Short Communication

A community-based HIV counselling and testing programme found a decreasing proportion of new HIV testers in South Africa

Published in: African Journal of AIDS Research
Volume 19, issue 1, 2020 , pages: 34–39
DOI: 10.2989/16085906.2019.1676804
Author(s): Simukai ShamuFoundation for Professional Development, South Africa, Thato FariraiFoundation for Professional Development, South Africa, Jean SlabbertFoundation for Professional Development, South Africa, Geoffrey GulobaFoundation for Professional Development, South Africa, Nomea MasihlehoUSAID, South Africa, Julius KameraUSAID, South Africa, Nkhensani NkwashuFoundation for Professional Development, South Africa

Abstract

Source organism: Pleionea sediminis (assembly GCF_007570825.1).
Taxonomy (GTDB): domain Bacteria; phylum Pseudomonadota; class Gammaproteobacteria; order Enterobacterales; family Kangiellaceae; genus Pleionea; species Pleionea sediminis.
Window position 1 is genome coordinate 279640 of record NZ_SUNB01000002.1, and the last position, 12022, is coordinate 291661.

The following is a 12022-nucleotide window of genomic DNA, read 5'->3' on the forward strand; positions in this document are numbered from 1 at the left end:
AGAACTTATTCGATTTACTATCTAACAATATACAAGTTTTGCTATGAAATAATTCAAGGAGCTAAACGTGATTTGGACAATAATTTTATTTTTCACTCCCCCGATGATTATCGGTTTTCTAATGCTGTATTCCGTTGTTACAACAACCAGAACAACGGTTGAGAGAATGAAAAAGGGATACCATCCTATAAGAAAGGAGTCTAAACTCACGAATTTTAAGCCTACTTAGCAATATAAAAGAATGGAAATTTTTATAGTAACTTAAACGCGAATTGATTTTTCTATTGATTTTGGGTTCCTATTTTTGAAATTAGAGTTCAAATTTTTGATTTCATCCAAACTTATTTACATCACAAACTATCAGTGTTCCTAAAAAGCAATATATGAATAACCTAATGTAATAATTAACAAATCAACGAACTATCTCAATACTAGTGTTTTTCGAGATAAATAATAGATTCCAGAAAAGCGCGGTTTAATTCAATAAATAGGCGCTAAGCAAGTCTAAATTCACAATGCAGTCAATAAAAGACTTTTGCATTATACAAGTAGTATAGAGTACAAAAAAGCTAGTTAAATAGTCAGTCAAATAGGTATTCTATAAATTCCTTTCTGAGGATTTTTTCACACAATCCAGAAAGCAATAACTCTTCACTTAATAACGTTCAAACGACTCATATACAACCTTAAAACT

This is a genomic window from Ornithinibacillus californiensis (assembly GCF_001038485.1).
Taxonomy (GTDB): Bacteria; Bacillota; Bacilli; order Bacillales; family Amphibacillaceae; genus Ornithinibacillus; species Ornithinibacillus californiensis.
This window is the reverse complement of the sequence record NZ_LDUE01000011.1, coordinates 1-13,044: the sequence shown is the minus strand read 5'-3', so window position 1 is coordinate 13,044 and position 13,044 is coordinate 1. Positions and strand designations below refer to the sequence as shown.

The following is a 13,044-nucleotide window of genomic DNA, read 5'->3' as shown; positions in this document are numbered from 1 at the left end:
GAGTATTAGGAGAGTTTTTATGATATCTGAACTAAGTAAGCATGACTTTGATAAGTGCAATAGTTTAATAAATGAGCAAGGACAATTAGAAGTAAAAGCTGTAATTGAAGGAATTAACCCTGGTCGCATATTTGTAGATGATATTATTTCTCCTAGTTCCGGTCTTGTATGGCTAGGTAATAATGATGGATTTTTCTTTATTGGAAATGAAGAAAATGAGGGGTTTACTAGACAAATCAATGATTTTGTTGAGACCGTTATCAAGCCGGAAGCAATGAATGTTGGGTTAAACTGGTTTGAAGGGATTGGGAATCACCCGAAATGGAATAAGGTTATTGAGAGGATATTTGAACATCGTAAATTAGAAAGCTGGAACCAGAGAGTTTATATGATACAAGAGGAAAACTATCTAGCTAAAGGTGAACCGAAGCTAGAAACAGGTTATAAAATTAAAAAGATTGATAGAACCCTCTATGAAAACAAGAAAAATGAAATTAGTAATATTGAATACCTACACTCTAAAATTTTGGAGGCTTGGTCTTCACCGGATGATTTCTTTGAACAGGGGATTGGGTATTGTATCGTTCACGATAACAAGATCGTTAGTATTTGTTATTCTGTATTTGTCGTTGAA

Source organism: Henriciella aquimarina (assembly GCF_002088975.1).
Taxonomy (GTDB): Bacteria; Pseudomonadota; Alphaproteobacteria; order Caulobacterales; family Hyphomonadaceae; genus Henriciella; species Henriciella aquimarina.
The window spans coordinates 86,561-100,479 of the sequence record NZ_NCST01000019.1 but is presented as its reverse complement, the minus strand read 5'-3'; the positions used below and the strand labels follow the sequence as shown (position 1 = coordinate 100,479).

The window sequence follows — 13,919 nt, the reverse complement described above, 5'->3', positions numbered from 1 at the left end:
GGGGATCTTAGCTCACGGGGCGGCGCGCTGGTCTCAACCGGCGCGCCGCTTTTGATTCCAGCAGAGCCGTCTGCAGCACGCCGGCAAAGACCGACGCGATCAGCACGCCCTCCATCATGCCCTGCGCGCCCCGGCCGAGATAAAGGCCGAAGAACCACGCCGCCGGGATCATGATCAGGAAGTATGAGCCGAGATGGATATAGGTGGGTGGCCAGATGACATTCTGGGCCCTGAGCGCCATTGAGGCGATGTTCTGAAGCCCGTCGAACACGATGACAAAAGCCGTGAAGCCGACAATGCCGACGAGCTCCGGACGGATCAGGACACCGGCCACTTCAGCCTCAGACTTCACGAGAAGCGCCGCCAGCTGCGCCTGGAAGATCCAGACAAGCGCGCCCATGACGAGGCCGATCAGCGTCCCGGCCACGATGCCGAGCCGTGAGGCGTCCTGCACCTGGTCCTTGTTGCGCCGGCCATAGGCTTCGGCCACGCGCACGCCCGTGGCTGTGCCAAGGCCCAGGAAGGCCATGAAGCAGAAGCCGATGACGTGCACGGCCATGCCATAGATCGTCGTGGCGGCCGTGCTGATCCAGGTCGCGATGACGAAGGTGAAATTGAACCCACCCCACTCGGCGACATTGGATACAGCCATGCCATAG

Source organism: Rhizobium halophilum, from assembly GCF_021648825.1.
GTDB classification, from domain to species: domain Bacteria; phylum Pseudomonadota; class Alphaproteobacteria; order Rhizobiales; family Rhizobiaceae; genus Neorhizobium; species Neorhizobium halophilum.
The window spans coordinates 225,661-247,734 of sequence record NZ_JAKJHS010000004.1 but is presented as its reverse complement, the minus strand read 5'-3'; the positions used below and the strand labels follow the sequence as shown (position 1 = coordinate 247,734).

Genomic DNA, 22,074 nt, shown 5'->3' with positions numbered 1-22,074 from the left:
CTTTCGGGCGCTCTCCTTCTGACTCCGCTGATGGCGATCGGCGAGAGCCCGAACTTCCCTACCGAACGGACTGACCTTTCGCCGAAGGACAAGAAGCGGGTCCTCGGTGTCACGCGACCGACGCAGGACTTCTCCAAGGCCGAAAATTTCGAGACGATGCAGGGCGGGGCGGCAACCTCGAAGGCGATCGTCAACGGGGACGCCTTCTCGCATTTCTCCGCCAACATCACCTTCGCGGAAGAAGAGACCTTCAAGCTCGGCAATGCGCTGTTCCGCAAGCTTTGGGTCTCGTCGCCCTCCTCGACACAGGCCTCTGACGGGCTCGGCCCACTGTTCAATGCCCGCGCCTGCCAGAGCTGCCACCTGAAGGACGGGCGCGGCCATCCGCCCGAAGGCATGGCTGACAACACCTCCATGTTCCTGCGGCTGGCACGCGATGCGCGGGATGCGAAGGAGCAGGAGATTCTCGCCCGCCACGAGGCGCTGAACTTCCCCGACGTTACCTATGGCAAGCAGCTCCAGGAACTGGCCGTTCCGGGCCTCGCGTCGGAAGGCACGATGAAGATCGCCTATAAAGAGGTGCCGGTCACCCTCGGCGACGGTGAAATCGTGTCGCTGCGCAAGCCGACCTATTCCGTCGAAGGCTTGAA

This article assesses the history of HIV testing among community-based HIV counselling and testing (CBCT) clients between 2014 and 2018 in 13 South African districts. Consenting clients were tested for HIV and interviewed to categorise as first-time testers or repeat testers. Of the 1 800 753 clients tested for HIV, 15.7% (95% CI [15.6–15.7]) were first-time testers. The rate of identifying first-time testers decreased by 10.7% in four years from 18.4% in year one to 7.7% in year four. A substantial proportion (5.5% [5.4–5.6]) of HIV-positive people not yet on antiretroviral treatment sought HIV re-test, of whom nearly half (48.4% [47.1–49.6]) did not disclose their HIV-positive status during pre-counselling and were re-tested. A decreasing proportion of first-time testers may signal positive progress towards universal HIV testing. This downward trend should be sustained to control the HIV epidemic.

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